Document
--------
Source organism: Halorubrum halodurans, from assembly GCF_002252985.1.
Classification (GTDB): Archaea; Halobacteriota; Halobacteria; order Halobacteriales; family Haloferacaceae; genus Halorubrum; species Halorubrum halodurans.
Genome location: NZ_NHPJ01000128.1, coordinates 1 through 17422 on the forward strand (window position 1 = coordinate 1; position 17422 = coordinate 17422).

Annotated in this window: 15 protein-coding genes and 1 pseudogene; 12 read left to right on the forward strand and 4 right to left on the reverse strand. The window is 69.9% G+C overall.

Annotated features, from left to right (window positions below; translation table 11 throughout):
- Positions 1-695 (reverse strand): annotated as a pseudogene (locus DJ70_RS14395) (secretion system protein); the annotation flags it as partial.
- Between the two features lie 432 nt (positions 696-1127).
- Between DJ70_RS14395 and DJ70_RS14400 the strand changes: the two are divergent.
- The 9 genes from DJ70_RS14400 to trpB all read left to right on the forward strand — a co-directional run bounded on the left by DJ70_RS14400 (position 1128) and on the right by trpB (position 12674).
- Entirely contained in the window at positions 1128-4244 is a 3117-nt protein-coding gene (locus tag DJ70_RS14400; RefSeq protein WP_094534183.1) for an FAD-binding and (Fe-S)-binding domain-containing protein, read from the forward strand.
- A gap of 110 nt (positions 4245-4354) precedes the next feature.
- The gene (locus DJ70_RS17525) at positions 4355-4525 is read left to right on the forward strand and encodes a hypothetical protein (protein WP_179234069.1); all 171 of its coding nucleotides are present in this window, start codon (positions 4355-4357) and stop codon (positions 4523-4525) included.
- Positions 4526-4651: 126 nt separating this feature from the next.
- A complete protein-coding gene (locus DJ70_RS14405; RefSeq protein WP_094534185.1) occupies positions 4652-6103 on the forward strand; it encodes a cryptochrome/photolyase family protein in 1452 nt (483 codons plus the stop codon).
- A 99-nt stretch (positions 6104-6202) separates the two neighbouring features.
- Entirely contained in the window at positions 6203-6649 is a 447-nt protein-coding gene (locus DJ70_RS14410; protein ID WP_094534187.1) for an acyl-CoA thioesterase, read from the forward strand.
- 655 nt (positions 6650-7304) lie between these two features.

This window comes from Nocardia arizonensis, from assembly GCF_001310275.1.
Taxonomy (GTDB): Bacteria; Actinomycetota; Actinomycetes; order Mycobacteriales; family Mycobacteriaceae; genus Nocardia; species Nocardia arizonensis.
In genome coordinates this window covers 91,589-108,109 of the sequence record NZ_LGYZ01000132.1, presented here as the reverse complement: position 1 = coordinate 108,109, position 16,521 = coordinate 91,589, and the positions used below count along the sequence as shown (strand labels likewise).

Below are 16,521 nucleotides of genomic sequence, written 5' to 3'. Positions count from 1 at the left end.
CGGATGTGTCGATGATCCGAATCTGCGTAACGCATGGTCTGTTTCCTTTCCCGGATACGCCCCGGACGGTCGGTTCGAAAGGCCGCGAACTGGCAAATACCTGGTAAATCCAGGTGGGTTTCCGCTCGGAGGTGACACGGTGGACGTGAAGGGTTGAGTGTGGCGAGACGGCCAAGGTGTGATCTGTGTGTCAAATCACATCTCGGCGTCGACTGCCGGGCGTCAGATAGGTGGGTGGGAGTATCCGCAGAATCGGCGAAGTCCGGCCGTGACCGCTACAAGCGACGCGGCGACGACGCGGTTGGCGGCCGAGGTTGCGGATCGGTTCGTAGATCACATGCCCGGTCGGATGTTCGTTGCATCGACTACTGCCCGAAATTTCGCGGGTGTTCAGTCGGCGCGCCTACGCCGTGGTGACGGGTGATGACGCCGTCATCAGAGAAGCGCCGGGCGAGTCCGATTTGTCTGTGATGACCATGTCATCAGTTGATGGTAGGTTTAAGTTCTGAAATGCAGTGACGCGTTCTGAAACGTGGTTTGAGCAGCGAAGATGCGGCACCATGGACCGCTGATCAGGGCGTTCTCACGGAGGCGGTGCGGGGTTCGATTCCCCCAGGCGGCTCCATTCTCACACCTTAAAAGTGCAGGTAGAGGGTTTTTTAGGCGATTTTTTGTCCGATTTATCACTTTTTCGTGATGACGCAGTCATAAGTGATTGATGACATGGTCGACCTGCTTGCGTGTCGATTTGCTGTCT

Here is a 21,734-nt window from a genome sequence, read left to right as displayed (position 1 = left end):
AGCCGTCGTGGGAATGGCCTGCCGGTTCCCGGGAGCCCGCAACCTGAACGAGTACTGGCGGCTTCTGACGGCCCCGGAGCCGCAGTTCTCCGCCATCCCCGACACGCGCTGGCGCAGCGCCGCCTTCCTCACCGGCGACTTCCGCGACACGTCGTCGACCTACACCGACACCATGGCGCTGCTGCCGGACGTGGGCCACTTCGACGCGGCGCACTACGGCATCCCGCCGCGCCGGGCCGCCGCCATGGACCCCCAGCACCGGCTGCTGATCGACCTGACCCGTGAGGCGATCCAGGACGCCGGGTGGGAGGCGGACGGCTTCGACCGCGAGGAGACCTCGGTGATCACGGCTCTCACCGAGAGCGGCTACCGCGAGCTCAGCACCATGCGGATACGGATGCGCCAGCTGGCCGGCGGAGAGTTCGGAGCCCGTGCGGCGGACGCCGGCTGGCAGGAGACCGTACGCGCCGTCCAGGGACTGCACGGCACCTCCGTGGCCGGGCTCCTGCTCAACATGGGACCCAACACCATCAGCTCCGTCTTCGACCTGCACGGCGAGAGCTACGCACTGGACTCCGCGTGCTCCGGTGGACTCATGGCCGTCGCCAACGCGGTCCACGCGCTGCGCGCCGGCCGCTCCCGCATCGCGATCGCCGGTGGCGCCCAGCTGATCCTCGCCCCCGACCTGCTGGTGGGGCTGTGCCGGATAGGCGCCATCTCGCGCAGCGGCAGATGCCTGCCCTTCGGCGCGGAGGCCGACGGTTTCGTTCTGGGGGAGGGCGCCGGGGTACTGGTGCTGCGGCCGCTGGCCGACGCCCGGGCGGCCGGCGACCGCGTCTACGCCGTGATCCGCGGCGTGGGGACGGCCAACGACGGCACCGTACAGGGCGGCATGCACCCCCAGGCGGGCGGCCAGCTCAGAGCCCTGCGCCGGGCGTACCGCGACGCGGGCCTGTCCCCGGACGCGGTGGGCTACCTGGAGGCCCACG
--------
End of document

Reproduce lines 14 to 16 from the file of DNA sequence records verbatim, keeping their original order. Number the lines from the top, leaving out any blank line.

- A complete protein-coding gene (locus DJ70_RS14405; RefSeq protein WP_094534185.1) occupies positions 4652-6103 on the forward strand; it encodes a cryptochrome/photolyase family protein in 1452 nt (483 codons plus the stop codon).
- A 99-nt stretch (positions 6104-6202) separates the two neighbouring features.
- Entirely contained in the window at positions 6203-6649 is a 447-nt protein-coding gene (locus DJ70_RS14410; protein ID WP_094534187.1) for an acyl-CoA thioesterase, read from the forward strand.